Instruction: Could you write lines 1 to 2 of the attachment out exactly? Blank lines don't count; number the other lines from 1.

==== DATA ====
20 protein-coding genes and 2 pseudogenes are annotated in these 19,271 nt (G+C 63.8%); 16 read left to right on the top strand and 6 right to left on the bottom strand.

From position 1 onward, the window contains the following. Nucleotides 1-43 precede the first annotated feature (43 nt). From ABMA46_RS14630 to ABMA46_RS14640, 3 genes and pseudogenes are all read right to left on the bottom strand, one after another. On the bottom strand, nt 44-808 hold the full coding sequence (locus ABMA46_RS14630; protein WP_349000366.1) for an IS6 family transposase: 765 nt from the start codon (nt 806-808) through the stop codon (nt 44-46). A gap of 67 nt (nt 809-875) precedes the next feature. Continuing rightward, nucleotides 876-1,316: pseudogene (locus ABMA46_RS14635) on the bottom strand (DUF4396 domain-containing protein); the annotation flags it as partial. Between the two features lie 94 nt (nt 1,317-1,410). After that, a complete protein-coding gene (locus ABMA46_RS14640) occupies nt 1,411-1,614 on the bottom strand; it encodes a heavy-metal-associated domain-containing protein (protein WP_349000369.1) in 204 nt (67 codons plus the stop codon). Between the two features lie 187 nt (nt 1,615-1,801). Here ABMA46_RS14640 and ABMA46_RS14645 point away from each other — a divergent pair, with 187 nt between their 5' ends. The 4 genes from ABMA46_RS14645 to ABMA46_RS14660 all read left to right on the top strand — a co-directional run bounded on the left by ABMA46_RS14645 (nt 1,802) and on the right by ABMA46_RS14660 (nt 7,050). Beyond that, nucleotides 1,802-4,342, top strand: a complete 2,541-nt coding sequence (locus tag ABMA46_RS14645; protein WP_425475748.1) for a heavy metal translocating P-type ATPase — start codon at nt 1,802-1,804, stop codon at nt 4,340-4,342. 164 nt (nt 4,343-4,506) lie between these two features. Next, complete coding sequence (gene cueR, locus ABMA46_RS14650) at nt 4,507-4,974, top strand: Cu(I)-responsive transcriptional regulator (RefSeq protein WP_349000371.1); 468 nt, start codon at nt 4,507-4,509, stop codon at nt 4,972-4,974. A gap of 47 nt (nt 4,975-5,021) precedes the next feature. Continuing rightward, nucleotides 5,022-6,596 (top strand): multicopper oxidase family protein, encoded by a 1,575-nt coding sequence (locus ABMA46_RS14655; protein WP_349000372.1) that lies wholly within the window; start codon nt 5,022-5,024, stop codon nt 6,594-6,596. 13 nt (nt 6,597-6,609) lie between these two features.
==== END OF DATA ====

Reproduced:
20 protein-coding genes and 2 pseudogenes are annotated in these 19,271 nt (G+C 63.8%); 16 read left to right on the top strand and 6 right to left on the bottom strand.

From position 1 onward, the window contains the following. Nucleotides 1-43 precede the first annotated feature (43 nt). From ABMA46_RS14630 to ABMA46_RS14640, 3 genes and pseudogenes are all read right to left on the bottom strand, one after another. On the bottom strand, nt 44-808 hold the full coding sequence (locus ABMA46_RS14630; protein WP_349000366.1) for an IS6 family transposase: 765 nt from the start codon (nt 806-808) through the stop codon (nt 44-46). A gap of 67 nt (nt 809-875) precedes the next feature. Continuing rightward, nucleotides 876-1,316: pseudogene (locus ABMA46_RS14635) on the bottom strand (DUF4396 domain-containing protein); the annotation flags it as partial. Between the two features lie 94 nt (nt 1,317-1,410). After that, a complete protein-coding gene (locus ABMA46_RS14640) occupies nt 1,411-1,614 on the bottom strand; it encodes a heavy-metal-associated domain-containing protein (protein WP_349000369.1) in 204 nt (67 codons plus the stop codon). Between the two features lie 187 nt (nt 1,615-1,801). Here ABMA46_RS14640 and ABMA46_RS14645 point away from each other — a divergent pair, with 187 nt between their 5' ends. The 4 genes from ABMA46_RS14645 to ABMA46_RS14660 all read left to right on the top strand — a co-directional run bounded on the left by ABMA46_RS14645 (nt 1,802) and on the right by ABMA46_RS14660 (nt 7,050). Beyond that, nucleotides 1,802-4,342, top strand: a complete 2,541-nt coding sequence (locus tag ABMA46_RS14645; protein WP_425475748.1) for a heavy metal translocating P-type ATPase — start codon at nt 1,802-1,804, stop codon at nt 4,340-4,342. 164 nt (nt 4,343-4,506) lie between these two features. Next, complete coding sequence (gene cueR, locus ABMA46_RS14650) at nt 4,507-4,974, top strand: Cu(I)-responsive transcriptional regulator (RefSeq protein WP_349000371.1); 468 nt, start codon at nt 4,507-4,509, stop codon at nt 4,972-4,974. A gap of 47 nt (nt 4,975-5,021) precedes the next feature. Continuing rightward, nucleotides 5,022-6,596 (top strand): multicopper oxidase family protein, encoded by a 1,575-nt coding sequence (locus ABMA46_RS14655; protein WP_349000372.1) that lies wholly within the window; start codon nt 5,022-5,024, stop codon nt 6,594-6,596. 13 nt (nt 6,597-6,609) lie between these two features.